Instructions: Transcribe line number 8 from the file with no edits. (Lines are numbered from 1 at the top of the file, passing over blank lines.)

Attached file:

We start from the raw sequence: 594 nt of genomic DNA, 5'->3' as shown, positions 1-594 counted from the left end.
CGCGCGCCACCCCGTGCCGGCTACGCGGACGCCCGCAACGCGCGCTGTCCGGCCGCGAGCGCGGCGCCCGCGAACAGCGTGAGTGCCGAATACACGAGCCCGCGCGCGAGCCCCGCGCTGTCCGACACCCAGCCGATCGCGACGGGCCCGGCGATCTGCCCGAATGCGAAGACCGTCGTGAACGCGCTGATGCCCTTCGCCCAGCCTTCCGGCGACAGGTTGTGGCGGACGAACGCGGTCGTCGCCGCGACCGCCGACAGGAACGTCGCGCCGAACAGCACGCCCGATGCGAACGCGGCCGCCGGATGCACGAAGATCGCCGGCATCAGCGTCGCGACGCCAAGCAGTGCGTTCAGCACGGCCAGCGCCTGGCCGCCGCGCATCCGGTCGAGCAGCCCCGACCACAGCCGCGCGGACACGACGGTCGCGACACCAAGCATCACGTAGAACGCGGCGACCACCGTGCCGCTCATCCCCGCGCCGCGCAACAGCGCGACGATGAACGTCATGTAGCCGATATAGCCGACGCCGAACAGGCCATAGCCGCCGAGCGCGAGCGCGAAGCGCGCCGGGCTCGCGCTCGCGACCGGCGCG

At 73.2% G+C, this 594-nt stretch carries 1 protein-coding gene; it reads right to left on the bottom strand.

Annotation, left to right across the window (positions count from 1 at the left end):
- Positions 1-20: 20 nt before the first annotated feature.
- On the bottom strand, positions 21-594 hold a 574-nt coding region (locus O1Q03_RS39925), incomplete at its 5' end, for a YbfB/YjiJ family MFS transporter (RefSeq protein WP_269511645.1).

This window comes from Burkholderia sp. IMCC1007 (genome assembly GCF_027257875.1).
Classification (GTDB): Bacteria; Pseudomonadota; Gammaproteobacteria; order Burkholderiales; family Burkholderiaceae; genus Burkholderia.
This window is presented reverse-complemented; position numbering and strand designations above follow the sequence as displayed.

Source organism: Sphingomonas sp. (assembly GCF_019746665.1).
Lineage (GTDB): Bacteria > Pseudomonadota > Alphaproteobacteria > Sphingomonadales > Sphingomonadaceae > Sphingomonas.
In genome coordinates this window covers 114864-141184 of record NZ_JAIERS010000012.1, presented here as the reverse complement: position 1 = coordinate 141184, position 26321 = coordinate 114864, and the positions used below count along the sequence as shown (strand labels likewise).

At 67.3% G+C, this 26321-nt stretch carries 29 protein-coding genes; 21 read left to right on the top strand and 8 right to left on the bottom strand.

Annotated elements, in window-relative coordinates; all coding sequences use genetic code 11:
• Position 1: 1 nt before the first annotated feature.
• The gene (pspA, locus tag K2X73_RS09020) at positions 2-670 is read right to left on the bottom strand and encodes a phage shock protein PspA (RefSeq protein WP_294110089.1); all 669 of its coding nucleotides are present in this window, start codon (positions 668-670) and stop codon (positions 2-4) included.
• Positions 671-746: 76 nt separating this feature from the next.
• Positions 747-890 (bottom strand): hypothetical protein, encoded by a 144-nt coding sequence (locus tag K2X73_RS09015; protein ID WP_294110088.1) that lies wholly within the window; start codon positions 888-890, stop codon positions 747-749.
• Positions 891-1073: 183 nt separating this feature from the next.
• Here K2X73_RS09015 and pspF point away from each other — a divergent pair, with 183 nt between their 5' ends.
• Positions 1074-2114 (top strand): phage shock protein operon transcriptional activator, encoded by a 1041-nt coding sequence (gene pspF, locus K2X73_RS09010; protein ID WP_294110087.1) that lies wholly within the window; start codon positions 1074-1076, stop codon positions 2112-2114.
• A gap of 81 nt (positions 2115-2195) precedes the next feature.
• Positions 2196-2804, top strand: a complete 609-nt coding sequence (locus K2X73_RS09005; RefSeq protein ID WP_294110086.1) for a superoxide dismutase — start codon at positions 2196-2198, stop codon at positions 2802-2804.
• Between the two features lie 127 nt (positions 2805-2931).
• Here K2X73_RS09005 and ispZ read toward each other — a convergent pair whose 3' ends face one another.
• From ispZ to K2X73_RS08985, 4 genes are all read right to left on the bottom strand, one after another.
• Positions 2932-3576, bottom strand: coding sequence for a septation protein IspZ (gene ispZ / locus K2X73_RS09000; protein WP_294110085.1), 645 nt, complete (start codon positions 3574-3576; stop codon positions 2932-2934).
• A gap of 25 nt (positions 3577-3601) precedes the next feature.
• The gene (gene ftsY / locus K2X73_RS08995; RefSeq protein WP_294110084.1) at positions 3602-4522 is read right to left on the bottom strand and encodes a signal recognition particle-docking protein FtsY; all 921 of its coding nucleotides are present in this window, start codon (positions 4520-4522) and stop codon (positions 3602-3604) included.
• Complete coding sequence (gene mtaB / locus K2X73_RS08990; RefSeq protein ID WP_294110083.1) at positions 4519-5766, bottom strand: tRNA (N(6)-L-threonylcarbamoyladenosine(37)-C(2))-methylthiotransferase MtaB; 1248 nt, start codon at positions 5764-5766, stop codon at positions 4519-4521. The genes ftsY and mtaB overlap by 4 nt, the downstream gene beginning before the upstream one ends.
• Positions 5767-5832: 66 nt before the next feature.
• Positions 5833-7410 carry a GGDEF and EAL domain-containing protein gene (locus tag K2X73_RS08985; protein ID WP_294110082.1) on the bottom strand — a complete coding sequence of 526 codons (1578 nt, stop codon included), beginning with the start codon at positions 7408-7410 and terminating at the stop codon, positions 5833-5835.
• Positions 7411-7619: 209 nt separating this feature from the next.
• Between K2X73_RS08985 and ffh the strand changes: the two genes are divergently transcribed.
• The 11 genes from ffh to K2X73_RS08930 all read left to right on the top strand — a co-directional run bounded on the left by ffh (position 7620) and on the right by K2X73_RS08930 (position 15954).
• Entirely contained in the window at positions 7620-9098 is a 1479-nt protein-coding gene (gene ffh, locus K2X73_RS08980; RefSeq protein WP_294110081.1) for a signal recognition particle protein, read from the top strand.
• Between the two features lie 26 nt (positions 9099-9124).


Classification (GTDB): Bacteria; Pseudomonadota; Gammaproteobacteria; order Burkholderiales; family Burkholderiaceae; genus Burkholderia.